Nearly 1 In 3 Community College Students Is A Parent. Here's How To Keep Them In Class
For nearly 20 years the Family Resource Center has helped support Valley College students who are also parents — and not just with classwork. The center provides assistance with things like child care, diapers, baby clothes, as well as academic advice and mental health counseling.
The center is the only one of its kind in the 114-campus California community college system. It helps about 1,000 students per year and its roughly $500,000 annual budget is primarily grant-funded.
Its ten full and part-time staff provide a wide range of support services for students and lawmakers are looking at it as a model for expanding help to more schools.
"Thirty percent of community college students have young children in the home and their needs go well beyond child care," said Marni Roosevelt, the center's founder. "Our goal is to help them keep their families strong so that they can accomplish their goals both academically and career-wise."
Amber Angel knows how tough it can be.
She was pregnant and already a mom to a young daughter when she was taking classes at Los Angeles Valley College.
"I needed a computer, I needed printing, I needed to know other parents. I needed to get an education plan," she said. "I wasn't able to do that with my daughter."
When she first became pregnant with her second child, she told herself she could balance that too.
"My water broke in my 8 a.m. math class," she said.
In hindsight, said Angel, she was lucky. Because instead of dropping her college classes to take care of her kids, she found the resource center. She was able to use the center's computer, get academic counseling and find the help she was looking for.
She eventually transferred to Cal State Northridge and is currently on-track to earn her bachelor's degree in family studies this spring. And, Angel now works part-time on her old campus as a program coordinator working with other parents trying to stay in school.
THE ONLY ONE OF ITS KIND
As Sacramento pushes California's public colleges to improve graduation rates, policymakers have identified vulnerable populations that struggle to stay in school and earn their degrees. One of those populations is the hundreds of thousands of California college students who are also parents.
Lawmakers are looking at how the LAVC's Family Resource Center works, in order to replicate their services at other campuses.
"This is a population that's fallen off our radar," said San Fernando Valley Assemblyman Adrin Nazarian. "We haven't given it the support it needs."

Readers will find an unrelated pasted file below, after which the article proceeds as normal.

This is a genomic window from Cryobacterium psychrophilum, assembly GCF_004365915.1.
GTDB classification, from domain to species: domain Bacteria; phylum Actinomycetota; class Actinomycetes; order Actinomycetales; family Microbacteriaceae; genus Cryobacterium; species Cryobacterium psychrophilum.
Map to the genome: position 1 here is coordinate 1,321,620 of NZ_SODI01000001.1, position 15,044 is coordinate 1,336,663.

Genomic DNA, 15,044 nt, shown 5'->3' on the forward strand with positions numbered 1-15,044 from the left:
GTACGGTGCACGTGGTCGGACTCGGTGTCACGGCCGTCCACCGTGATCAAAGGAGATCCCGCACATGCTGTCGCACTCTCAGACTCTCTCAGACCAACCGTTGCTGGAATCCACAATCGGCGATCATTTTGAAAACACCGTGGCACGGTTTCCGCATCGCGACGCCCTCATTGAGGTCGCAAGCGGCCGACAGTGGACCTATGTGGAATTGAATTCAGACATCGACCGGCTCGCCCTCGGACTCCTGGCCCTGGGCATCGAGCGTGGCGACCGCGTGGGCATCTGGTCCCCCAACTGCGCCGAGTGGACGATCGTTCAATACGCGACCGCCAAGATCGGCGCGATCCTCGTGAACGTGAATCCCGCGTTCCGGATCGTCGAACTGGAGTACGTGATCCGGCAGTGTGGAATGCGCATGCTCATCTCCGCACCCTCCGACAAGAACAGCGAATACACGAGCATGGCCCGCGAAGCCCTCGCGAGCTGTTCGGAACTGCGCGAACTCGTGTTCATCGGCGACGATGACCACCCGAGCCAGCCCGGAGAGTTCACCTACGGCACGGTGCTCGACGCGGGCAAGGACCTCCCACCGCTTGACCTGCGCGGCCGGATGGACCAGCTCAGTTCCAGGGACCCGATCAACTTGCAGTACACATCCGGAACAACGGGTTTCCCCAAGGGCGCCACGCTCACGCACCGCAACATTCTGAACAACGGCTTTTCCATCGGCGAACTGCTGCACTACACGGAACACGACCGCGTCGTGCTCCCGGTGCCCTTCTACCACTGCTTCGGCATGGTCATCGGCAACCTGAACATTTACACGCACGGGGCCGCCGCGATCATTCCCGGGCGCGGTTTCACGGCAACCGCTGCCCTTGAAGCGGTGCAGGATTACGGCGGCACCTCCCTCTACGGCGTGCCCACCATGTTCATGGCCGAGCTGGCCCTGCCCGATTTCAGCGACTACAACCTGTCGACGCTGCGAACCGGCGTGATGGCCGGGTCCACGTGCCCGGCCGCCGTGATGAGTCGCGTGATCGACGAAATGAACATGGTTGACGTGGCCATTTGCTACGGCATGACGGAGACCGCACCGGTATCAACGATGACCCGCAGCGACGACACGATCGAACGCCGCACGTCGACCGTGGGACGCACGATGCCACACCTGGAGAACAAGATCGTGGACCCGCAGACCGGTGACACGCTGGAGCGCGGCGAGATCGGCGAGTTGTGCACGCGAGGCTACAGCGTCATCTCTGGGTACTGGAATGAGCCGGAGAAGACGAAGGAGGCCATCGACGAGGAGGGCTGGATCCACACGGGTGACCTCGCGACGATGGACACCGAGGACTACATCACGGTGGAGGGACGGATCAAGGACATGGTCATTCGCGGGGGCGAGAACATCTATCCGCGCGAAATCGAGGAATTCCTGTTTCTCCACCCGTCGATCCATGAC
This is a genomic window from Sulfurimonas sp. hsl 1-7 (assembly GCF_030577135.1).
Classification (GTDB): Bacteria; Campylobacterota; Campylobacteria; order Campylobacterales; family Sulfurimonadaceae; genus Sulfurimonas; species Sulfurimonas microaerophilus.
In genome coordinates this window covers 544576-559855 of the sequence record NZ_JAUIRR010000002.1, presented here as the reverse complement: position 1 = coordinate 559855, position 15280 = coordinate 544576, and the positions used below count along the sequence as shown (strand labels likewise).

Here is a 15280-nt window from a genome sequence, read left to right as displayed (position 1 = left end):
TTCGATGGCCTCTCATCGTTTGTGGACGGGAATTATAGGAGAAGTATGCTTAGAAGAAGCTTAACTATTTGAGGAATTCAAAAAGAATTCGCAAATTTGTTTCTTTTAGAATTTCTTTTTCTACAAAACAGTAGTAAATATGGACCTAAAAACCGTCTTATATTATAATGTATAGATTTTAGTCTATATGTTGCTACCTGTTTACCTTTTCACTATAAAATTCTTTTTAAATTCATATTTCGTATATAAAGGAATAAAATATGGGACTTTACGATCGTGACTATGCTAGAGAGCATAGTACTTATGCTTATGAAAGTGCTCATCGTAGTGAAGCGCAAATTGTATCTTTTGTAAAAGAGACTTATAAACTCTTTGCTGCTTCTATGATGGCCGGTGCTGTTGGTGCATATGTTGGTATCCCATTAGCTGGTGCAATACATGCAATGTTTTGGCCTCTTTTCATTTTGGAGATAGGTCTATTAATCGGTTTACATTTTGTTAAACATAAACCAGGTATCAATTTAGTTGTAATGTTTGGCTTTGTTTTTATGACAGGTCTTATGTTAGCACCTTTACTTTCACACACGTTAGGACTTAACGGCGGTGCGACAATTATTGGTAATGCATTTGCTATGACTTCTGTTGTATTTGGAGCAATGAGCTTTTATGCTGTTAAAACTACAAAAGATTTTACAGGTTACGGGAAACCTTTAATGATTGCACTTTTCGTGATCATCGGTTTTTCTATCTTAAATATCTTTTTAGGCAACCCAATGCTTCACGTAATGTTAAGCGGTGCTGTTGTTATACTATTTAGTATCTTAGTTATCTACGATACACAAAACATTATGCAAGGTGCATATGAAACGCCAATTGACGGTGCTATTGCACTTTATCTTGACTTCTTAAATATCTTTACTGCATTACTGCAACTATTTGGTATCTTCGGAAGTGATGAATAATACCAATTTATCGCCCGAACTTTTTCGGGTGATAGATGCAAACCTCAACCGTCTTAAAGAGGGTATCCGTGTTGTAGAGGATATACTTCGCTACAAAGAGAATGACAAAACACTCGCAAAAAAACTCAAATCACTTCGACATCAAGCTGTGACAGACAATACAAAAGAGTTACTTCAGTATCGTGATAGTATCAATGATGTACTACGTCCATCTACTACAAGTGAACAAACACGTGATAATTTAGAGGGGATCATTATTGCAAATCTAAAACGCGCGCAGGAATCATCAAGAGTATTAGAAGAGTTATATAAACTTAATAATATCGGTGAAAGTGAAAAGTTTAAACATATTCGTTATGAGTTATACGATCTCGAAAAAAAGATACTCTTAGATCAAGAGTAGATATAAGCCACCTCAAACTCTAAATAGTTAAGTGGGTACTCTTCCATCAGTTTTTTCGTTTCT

Last year, Nazarian secured $800,000 in one-time state funding to extend the center's reach and study how it helps college students who have children. He'd also like to know how helping those parents, in turn helps their children, "because they're finding themselves on a college campus," he said.
The center has also attracted the attention of national experts on college student hunger and homelessness.
"Research has shown for decades that one of the best ways to keep students in college is to help them feel like they matter to the institution," said Temple University researcher Sara Goldrick-Rab.
The center, she said, is connecting students who have children, to campus life and academics in big and small ways.
SHE CAME FOR THE COMPUTERS AND FOUND A MENTOR
A small connection became a large one for 28-year-old Eden Bryant.
She first enrolled at L.A. Valley College after leaving an abusive relationship. She had a two-year old son and said she felt like she needed to improve both herself and her job skills.
"I worked with kids for quite some time, but I needed the credentials to get a better job for myself," she said. "That required me to go back to school and get a degree."
But Bryant says she had a hard time feeling connected to the L.A.V.C. campus. She felt like she was the only student balancing motherhood with academics.
When she stepped into the Family Resource Center, she found out she wasn't alone. She met Angel and the two women bonded over stories of growing up in working-class families and being single moms.
"When Eden gets her associate [degree] and transfers to get her bachelor's, and then continues onto her Ph.D., we will support her through that journey," Angel said.
Bryant says Angel has helped her to see a clearer picture of herself, as both a mom and a college graduate.
"I would love to follow in her footsteps," Bryant said.
11:30 a.m.: The top of this article was recast.
This article was originally published at 7 a.m.